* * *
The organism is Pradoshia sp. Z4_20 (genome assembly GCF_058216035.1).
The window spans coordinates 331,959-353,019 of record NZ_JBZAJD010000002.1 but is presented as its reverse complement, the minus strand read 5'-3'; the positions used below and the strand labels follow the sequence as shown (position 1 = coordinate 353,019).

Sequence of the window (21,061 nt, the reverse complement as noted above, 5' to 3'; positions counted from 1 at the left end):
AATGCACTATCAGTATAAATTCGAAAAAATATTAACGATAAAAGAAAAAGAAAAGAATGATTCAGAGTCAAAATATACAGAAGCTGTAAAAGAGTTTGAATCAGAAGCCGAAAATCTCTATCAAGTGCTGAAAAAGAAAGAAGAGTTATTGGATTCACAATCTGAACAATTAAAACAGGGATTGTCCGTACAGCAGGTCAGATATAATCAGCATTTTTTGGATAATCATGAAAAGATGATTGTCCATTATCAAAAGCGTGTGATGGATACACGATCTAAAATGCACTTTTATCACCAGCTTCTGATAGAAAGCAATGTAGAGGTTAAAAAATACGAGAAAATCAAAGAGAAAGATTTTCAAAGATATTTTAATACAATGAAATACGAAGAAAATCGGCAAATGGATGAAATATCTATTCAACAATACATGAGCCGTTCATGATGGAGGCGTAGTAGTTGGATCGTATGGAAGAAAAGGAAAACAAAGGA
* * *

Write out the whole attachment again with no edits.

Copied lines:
The organism is Pradoshia sp. Z4_20 (genome assembly GCF_058216035.1).
The window spans coordinates 331,959-353,019 of record NZ_JBZAJD010000002.1 but is presented as its reverse complement, the minus strand read 5'-3'; the positions used below and the strand labels follow the sequence as shown (position 1 = coordinate 353,019).

Sequence of the window (21,061 nt, the reverse complement as noted above, 5' to 3'; positions counted from 1 at the left end):
AATGCACTATCAGTATAAATTCGAAAAAATATTAACGATAAAAGAAAAAGAAAAGAATGATTCAGAGTCAAAATATACAGAAGCTGTAAAAGAGTTTGAATCAGAAGCCGAAAATCTCTATCAAGTGCTGAAAAAGAAAGAAGAGTTATTGGATTCACAATCTGAACAATTAAAACAGGGATTGTCCGTACAGCAGGTCAGATATAATCAGCATTTTTTGGATAATCATGAAAAGATGATTGTCCATTATCAAAAGCGTGTGATGGATACACGATCTAAAATGCACTTTTATCACCAGCTTCTGATAGAAAGCAATGTAGAGGTTAAAAAATACGAGAAAATCAAAGAGAAAGATTTTCAAAGATATTTTAATACAATGAAATACGAAGAAAATCGGCAAATGGATGAAATATCTATTCAACAATACATGAGCCGTTCATGATGGAGGCGTAGTAGTTGGATCGTATGGAAGAAAAGGAAAACAAAGGA